As designers, we know the power of typography. Good type, bad type, the best kind of type—the kind that conveys everything you’re trying to say in a glance to a person on the street that doesn’t know what they’re looking at, but suddenly your words, in type, make a pretty good case for why they want to enter this storefront as opposed to that storefront. Typography speaks to people, all people, in ways that surpass what they’re actually reading—it gives them a feeling, a reaction, an understanding of the content that stretches past words and becomes a connection.
In today’s visual space, occupied by exactly a TRILLION brands (fact), that connection can mean the difference between five seconds of your audience’s attention versus none at all. It can give that “feeling” that leads an audience member to believe in or purchase your product, or become an outspoken brand ambassador. Typefaces can convey personality and culture—the things more and more companies are finding they need to stand out in today’s crowded market.
Enter the idea of the custom corporate typeface.
You know that client you have that’s not constrained by budget? The one that says “yes” to everything you’ve ever wanted to do, be it letterpress, die-cutting, metallic inks or duplex paper? No? Me, neither. But for all the reasons described above, a custom designed typeface is a growing trend for companies that find the investment in a fully cohesive brand experience to be worth the cost.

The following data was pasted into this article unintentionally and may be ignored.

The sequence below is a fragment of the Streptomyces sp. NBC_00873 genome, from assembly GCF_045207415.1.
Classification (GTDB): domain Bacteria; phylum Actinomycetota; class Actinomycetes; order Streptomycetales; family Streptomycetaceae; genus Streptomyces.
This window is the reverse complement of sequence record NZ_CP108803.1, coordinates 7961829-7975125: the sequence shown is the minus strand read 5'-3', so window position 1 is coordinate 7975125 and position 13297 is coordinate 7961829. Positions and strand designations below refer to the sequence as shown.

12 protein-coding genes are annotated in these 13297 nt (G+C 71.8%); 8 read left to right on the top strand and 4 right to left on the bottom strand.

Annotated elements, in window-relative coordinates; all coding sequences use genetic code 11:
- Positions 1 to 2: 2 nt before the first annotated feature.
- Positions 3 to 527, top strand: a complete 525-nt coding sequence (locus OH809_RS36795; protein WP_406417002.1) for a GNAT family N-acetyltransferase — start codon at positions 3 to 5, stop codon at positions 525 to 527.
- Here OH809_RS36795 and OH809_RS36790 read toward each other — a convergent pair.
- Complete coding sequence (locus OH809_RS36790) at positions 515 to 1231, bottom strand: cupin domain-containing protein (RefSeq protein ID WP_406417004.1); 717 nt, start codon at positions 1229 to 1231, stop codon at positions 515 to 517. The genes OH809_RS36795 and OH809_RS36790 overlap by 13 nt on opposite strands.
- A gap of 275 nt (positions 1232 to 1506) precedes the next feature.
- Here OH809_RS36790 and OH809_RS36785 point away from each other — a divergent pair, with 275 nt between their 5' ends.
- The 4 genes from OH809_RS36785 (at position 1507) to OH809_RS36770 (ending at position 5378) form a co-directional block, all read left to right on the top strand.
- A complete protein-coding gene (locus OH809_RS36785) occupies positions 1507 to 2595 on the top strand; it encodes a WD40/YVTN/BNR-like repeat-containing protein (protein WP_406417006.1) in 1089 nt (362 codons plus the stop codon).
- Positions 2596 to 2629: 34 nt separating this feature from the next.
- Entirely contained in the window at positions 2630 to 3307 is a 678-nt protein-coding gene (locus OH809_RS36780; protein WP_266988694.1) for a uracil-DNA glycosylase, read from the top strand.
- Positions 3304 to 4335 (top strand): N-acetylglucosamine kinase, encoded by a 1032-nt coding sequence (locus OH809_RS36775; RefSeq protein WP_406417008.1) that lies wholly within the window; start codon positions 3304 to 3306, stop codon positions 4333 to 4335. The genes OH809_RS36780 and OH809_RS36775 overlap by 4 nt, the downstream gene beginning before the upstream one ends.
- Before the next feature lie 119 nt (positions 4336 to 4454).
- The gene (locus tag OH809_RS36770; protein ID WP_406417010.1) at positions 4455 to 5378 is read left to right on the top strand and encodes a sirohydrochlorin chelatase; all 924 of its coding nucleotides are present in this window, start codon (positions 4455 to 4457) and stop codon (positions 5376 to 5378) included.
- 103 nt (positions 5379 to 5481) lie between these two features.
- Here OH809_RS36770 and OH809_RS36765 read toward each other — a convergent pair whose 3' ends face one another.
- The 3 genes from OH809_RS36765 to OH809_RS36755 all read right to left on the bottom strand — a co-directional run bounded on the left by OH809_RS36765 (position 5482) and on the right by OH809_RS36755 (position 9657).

Much like custom photography, designing a typeface (or having a typeface designed) for one specific company ensures that they alone hold the copyright, and that they alone are the only ones who can use it. Because they own the typeface, they have unlimited use of it: no multi-license purchases, no annual fees for digital use. It’s a long-term investment with a plainly apparent positive side. The company can develop the typeface into multiple faces (bold, italic, light) and even multiple languages.
Enter Bruno Maag.
The Swiss typographer and founder of custom type foundry Dalton Maag Ltd is coming to Houston next month to talk type design, custom corporate typefaces, licensing and logotypes. He and his team of type designers have worked with the likes of Intel, BMW, Burberry, Puma, Samsung and others. He was even featured in this video interview earlier this month by ADC Global in conjunction with their Typography Month.
AIGA Houston invites you to join us Thursday, February 5 at Sundance Cinema from 6:30–9:00 p.m. as we host type celebrity (fact) Bruno Maag. Registration is open now until we sell out!